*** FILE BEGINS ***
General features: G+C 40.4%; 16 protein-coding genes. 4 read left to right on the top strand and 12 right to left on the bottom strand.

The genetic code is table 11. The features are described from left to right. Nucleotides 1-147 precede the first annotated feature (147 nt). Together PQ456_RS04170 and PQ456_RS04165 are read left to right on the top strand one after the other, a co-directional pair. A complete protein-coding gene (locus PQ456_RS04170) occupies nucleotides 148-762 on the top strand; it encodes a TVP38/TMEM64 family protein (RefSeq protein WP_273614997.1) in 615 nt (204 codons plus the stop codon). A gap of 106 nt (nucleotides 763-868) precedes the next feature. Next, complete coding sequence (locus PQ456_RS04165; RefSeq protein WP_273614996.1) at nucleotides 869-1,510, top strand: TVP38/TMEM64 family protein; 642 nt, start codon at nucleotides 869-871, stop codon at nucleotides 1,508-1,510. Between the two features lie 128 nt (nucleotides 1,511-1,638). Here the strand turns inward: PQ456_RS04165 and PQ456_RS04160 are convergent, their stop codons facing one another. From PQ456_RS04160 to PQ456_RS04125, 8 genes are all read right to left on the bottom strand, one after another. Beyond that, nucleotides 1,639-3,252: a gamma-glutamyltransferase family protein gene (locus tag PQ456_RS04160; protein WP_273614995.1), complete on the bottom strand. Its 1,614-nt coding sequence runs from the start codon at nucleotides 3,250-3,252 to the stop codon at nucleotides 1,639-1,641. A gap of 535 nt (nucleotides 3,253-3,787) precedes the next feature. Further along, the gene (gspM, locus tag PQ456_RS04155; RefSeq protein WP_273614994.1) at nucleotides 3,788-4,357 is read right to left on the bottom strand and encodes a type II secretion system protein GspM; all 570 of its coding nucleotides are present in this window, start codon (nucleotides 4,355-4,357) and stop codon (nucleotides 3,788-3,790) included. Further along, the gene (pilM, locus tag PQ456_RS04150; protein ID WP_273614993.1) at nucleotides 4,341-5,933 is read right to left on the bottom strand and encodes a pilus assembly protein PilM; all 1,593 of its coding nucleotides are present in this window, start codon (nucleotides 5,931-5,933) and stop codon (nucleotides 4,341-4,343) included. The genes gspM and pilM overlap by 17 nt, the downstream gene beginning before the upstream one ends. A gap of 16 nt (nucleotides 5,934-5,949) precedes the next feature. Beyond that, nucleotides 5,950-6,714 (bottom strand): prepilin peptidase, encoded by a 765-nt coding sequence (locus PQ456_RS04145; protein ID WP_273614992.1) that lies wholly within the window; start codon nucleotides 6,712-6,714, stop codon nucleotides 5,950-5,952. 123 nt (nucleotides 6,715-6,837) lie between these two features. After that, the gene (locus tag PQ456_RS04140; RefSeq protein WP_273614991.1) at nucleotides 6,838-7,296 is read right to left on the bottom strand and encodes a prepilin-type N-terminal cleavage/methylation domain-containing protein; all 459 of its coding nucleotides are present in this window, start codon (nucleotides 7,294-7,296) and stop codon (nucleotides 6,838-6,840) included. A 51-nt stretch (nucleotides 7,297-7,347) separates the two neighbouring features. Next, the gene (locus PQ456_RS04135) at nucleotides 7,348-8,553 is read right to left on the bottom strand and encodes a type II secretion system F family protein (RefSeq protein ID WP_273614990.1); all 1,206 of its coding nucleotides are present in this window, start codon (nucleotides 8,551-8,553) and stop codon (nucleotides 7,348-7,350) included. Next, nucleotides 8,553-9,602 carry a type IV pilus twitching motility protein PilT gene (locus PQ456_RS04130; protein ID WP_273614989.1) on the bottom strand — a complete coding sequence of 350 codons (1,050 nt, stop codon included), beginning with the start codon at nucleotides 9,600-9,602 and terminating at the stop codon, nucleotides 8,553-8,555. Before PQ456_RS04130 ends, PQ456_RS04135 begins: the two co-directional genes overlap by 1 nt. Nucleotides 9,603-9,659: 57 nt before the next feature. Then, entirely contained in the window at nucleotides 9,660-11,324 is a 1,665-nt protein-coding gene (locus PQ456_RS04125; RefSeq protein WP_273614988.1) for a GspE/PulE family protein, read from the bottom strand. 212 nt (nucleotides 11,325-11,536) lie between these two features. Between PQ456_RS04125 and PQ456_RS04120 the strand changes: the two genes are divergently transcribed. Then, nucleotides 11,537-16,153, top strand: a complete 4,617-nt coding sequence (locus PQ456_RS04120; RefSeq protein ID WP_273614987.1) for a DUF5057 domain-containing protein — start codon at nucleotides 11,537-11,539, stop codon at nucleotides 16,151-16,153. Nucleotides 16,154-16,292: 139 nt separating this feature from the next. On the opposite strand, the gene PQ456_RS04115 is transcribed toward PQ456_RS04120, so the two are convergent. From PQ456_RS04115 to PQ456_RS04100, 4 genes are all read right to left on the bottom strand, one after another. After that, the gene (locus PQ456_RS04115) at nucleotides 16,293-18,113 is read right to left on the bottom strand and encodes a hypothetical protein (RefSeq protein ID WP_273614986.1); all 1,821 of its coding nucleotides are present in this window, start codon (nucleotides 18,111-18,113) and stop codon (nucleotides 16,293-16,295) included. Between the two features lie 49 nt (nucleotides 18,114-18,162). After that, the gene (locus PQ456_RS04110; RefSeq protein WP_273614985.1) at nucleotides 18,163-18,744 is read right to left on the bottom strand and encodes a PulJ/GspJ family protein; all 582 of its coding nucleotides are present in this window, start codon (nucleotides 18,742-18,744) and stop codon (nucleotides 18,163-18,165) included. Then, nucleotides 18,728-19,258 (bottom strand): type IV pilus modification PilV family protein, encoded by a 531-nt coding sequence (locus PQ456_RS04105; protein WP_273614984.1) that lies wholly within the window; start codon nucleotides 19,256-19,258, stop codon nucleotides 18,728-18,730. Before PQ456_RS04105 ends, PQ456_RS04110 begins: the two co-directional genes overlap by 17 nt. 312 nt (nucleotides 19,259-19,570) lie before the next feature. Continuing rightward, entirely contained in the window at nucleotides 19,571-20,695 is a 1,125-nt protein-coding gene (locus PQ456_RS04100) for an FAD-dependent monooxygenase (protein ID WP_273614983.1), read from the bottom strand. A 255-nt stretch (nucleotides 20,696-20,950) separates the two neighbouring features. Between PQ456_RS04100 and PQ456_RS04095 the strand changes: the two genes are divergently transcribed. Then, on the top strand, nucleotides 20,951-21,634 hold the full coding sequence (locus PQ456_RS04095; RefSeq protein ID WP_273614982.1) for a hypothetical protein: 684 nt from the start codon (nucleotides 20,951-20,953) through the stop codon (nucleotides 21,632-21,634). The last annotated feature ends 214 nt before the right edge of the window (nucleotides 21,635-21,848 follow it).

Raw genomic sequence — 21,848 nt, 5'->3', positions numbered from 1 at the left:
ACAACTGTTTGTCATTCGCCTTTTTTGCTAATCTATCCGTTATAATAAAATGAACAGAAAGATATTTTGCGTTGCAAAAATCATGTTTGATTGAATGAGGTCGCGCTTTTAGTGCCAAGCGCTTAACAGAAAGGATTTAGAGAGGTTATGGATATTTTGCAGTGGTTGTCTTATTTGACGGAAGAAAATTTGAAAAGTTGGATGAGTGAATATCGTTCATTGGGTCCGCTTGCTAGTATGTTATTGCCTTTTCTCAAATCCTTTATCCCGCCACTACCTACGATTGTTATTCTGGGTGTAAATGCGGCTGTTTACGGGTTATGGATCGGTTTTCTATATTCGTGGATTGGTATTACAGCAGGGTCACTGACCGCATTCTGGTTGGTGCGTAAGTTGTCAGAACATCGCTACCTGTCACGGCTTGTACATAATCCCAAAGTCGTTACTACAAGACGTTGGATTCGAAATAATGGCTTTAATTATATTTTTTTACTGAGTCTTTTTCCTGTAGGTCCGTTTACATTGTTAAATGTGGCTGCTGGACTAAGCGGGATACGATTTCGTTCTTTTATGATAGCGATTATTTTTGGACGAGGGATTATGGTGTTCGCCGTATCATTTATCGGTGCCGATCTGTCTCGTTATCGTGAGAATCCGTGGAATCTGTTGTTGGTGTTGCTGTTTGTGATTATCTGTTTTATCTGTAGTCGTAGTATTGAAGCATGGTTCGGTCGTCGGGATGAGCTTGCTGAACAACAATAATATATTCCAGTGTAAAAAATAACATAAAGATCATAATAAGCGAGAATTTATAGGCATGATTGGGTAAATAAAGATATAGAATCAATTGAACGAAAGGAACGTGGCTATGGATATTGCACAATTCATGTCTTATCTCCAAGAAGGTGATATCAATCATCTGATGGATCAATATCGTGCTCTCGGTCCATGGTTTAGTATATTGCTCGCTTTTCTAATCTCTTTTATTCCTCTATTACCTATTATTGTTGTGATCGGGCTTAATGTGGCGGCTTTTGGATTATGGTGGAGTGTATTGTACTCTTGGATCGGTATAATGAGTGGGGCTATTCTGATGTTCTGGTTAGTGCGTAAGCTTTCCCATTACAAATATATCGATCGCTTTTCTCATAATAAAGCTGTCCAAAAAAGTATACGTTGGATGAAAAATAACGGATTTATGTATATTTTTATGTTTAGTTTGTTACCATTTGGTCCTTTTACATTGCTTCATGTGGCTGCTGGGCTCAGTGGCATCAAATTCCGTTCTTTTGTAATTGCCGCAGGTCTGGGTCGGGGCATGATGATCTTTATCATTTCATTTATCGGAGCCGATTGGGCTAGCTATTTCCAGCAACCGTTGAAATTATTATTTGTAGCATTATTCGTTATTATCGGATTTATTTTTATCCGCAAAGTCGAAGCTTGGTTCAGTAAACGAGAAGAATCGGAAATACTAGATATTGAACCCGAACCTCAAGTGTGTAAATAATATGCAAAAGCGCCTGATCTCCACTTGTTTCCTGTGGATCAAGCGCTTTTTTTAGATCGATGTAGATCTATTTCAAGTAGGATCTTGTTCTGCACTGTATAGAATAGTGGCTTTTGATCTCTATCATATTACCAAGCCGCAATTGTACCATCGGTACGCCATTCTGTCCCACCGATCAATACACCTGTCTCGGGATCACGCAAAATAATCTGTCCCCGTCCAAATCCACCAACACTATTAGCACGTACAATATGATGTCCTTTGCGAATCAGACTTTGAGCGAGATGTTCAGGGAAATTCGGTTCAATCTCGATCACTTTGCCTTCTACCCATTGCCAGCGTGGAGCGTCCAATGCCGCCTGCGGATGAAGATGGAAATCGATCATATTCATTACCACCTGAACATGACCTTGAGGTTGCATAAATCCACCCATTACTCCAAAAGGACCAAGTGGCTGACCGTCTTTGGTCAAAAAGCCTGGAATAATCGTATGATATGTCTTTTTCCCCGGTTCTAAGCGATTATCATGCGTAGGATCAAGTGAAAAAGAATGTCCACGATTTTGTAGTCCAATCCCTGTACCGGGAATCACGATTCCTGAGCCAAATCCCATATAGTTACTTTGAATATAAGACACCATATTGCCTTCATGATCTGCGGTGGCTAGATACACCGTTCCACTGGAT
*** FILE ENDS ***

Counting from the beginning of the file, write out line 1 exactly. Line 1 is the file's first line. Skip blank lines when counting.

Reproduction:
General features: G+C 40.4%; 16 protein-coding genes. 4 read left to right on the top strand and 12 right to left on the bottom strand.